Nunavut's newly elected MLAs will arrive in Iqaluit on Wednesday as they prepare for their orientation.

It'll be the first time this fourth legislative assembly has met as a group since being elected in the territorial election on October 28th.

The MLAs-elect will also be preparing for next week's Leadership Forum where they'll decide who among them will serve as Speaker, Premier and other members of the executive council (cabinet ministers).

The leadership forum will go ahead, even while a judicial recount is taking place following ties in Uqqummiut and Rankin Inlet South. However, members may decide to keep one cabinet position open, pending the outcome of the recounts. Those recounts are expected to take place on Tuesday in Iqaluit.

In 2008, three people put their names forward to run for premier: the incumbent Paul Okalik, Eva Aariak and Tagak Curley. Aariak came out on top.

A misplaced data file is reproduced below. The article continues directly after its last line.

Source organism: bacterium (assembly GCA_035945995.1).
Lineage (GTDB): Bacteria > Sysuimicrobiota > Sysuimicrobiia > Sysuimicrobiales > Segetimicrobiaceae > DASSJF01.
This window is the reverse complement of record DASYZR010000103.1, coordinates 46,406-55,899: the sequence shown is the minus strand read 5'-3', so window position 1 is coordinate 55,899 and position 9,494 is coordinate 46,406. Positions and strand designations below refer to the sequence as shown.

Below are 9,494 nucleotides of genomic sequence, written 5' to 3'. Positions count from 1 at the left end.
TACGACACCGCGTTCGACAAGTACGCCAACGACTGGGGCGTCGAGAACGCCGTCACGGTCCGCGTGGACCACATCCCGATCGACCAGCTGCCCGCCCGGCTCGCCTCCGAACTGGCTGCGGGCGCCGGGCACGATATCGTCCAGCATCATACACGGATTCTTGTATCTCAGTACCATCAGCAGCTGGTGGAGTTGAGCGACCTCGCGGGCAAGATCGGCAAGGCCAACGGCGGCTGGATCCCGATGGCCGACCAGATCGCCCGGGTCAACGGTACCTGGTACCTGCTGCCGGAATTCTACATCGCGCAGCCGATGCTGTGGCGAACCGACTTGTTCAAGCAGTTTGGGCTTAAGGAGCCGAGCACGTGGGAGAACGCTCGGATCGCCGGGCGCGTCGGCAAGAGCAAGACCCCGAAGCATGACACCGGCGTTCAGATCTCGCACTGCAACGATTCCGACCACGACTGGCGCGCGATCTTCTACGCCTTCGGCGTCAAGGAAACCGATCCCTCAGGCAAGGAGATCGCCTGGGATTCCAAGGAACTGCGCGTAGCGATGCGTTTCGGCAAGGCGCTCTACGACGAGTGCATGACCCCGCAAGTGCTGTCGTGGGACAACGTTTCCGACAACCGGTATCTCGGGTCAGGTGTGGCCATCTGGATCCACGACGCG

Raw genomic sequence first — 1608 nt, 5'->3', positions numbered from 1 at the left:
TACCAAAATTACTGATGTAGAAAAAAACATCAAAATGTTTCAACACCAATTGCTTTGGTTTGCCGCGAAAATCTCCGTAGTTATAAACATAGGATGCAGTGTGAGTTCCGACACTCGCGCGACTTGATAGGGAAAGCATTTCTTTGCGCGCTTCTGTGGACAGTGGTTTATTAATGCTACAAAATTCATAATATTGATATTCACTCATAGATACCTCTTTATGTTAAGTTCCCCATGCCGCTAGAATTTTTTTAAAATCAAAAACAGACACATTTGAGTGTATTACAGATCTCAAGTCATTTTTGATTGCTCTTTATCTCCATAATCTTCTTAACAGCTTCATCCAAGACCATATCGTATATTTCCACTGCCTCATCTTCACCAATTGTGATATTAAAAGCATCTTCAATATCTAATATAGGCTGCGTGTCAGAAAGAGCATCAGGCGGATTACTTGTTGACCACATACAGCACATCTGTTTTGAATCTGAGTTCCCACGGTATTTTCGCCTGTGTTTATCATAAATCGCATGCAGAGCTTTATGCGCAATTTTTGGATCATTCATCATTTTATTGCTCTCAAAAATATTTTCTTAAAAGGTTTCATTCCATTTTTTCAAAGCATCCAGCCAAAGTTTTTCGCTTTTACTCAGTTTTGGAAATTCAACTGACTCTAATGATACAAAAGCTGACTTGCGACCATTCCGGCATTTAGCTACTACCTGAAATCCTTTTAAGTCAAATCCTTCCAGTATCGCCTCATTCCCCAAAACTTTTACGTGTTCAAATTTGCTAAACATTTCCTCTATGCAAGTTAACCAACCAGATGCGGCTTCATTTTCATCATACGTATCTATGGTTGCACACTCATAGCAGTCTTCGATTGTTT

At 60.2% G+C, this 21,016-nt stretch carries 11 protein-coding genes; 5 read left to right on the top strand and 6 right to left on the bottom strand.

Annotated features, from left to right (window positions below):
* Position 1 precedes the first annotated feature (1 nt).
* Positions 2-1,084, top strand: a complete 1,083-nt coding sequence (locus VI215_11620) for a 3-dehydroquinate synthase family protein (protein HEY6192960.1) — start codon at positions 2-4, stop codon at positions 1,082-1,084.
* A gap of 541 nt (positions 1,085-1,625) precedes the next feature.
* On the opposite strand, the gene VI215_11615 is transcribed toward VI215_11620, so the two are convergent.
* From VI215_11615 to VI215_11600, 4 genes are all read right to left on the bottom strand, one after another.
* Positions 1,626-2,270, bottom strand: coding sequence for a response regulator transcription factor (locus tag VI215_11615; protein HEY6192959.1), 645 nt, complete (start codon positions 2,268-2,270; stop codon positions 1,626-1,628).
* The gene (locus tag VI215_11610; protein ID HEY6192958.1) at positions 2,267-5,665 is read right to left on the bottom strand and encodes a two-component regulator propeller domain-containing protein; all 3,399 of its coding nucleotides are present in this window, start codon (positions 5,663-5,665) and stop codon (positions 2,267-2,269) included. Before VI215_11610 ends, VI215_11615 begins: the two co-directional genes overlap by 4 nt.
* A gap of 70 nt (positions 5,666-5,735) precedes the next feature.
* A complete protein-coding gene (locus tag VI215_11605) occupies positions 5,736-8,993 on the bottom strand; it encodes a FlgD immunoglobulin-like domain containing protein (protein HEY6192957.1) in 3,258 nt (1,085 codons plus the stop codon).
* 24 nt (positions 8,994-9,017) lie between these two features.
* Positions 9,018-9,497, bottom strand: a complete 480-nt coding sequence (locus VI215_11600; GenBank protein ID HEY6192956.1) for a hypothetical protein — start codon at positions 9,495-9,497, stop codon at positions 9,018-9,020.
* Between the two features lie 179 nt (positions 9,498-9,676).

This time, several candidates have already come forward. Former Nunavut Tunngavik Inc. president Paul Quassa has said he's interested. Peter Taptuna, a cabinet minister in the last assembly told CBC he'll run, if he gets the support from colleagues. 

Nunavut's first premier, Paul Okalik, won't say whether he wants the job back, but at least one MLA-elect says they got a call from Okalik looking for support. 

Calls are also said to be going out from MLAs looking for cabinet positions. 

"It's all part of the process," says John Quirke, the long-time clerk of the legislative assembly. "Those who accept the nominations (for Premier) will be required to give a speech,"he says. "Then they'll be subject to questions from the membership."

Cabinet ministers will be selected next. In the past, Quirke says, ministerial candidates have given a speech, without taking any questions. 

Some new MLAs are waiting to get to Iqaluit to meet their colleagues in person before they make any decisions about who they will support.

"Yes, I have got phone calls," says Tom Sammurtok, who was elected in Rankin Inlet North-Chesterfield Inlet. "But... I would rather meet people in person to have discussions.

The new MLAs will also have to decide if cabinet should stay the same size, with eight members, including the premier, or decrease in size.

Members could also decide to increase the size of cabinet, to reflect the fact that there are three extra MLAs.